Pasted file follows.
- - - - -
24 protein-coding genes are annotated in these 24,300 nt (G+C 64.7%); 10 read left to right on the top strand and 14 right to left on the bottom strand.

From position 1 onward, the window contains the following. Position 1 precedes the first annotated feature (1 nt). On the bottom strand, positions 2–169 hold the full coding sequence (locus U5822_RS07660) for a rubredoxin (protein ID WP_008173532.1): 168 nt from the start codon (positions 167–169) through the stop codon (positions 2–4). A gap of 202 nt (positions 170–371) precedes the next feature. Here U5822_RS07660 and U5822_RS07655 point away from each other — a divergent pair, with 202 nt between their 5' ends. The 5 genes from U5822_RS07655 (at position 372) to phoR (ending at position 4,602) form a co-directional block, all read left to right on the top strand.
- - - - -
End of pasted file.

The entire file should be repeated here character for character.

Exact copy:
24 protein-coding genes are annotated in these 24,300 nt (G+C 64.7%); 10 read left to right on the top strand and 14 right to left on the bottom strand.

From position 1 onward, the window contains the following. Position 1 precedes the first annotated feature (1 nt). On the bottom strand, positions 2–169 hold the full coding sequence (locus U5822_RS07660) for a rubredoxin (protein ID WP_008173532.1): 168 nt from the start codon (positions 167–169) through the stop codon (positions 2–4). A gap of 202 nt (positions 170–371) precedes the next feature. Here U5822_RS07660 and U5822_RS07655 point away from each other — a divergent pair, with 202 nt between their 5' ends. The 5 genes from U5822_RS07655 (at position 372) to phoR (ending at position 4,602) form a co-directional block, all read left to right on the top strand.